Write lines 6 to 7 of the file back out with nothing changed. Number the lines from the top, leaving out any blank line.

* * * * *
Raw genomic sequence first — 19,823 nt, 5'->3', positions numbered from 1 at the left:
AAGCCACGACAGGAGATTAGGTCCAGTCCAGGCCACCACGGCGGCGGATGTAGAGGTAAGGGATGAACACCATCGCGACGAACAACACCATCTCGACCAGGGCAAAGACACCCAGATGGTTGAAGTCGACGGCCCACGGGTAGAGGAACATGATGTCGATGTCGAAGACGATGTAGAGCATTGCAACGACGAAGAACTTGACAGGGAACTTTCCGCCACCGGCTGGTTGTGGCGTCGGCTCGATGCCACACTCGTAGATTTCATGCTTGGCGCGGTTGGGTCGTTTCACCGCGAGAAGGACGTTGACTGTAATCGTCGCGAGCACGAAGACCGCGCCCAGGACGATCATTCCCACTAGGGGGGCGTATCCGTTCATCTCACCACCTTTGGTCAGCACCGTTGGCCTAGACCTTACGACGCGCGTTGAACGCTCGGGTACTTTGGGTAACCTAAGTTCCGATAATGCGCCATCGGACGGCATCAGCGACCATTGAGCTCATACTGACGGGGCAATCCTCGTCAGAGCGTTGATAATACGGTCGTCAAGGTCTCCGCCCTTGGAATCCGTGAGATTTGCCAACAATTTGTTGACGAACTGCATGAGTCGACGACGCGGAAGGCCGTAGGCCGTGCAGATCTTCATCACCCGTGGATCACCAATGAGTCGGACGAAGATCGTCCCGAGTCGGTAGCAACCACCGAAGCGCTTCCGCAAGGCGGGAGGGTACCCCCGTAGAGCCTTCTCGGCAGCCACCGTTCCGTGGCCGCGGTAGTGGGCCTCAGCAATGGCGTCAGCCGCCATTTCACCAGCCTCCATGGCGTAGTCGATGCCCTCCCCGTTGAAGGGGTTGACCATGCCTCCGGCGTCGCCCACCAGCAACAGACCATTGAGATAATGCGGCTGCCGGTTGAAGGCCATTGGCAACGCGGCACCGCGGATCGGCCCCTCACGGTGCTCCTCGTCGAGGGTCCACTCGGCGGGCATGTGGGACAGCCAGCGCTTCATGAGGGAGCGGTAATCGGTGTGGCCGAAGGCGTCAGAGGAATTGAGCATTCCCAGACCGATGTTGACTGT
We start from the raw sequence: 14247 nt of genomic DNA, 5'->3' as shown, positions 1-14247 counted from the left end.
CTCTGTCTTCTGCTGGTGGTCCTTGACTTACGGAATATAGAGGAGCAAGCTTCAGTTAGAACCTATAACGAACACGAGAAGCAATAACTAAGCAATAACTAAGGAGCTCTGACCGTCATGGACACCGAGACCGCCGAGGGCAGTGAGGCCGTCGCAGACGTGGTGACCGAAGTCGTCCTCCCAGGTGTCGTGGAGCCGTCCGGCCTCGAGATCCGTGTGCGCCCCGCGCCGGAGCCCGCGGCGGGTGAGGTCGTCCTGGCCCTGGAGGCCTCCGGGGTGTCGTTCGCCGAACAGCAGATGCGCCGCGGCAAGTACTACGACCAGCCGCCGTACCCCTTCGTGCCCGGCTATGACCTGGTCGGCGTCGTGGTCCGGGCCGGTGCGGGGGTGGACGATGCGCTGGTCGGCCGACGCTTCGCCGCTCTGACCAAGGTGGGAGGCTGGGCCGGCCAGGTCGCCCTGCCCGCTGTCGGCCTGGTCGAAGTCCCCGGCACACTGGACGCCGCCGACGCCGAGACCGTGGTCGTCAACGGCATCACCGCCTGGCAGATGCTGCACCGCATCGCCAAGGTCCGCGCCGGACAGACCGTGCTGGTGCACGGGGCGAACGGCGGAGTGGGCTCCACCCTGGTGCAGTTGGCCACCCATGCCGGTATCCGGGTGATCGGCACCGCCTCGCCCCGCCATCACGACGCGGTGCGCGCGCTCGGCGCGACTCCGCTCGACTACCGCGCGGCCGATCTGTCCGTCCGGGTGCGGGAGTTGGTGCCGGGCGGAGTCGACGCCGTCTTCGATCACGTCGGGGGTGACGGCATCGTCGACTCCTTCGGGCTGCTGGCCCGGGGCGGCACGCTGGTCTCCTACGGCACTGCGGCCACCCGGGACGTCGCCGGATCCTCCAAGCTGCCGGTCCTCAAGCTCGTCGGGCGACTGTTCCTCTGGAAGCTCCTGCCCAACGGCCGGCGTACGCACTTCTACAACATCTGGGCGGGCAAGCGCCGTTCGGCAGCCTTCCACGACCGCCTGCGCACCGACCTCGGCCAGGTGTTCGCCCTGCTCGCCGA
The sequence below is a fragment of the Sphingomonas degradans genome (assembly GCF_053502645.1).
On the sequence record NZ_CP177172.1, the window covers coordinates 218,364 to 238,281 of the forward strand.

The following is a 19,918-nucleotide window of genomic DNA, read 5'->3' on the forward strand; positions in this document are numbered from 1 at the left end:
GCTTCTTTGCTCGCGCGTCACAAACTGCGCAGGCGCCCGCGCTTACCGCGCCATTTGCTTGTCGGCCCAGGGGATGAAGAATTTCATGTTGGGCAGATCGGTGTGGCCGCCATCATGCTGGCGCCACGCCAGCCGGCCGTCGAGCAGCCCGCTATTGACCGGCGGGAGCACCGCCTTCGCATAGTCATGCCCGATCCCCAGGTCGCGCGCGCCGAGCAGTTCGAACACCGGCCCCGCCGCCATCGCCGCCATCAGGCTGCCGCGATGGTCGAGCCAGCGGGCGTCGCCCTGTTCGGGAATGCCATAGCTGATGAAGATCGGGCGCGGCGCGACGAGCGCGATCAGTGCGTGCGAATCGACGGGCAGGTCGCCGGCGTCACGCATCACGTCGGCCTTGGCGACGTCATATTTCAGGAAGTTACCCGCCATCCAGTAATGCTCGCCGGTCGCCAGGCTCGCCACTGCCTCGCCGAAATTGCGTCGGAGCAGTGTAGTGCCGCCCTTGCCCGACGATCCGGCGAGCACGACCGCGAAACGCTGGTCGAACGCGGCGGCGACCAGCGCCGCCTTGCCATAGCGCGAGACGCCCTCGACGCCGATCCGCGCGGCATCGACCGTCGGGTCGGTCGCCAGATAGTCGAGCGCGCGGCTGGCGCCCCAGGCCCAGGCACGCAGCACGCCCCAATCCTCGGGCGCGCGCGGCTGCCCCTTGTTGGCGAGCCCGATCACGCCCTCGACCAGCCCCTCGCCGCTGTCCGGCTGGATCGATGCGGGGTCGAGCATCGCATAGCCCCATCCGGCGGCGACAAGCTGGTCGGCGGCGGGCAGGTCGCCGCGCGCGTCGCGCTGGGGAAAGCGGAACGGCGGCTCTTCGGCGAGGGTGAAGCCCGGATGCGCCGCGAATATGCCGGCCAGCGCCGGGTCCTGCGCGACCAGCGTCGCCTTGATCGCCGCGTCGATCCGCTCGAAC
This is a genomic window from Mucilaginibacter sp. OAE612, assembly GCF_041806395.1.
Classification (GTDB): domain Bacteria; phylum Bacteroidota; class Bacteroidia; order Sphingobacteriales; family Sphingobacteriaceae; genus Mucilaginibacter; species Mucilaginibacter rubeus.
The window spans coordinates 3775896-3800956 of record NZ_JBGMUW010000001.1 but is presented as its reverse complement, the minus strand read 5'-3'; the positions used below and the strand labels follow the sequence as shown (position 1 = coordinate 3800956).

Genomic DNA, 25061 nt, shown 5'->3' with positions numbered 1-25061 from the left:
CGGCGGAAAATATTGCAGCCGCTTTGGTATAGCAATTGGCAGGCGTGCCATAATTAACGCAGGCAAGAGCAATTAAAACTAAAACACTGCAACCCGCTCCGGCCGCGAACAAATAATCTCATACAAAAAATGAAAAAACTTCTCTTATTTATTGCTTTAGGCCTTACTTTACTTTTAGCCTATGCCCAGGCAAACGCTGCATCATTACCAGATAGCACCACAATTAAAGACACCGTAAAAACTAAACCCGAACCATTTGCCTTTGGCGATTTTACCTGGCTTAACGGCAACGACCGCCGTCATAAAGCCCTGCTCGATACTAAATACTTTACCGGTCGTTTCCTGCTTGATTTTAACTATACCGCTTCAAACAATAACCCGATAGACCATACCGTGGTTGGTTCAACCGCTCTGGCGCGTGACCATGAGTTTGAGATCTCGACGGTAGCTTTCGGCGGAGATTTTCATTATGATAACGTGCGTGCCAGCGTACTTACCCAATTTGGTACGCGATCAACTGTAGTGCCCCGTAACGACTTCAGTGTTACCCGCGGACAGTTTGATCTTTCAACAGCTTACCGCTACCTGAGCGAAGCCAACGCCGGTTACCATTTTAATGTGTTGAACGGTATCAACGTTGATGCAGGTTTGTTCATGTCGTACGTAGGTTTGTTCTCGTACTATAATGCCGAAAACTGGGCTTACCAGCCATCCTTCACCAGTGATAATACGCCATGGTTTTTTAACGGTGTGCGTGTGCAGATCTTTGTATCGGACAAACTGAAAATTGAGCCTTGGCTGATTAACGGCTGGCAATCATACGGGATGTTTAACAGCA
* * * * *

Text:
On the sequence record NZ_CP177172.1, the window covers coordinates 218,364 to 238,281 of the forward strand.

The following is a 19,918-nucleotide window of genomic DNA, read 5'->3' on the forward strand; positions in this document are numbered from 1 at the left end: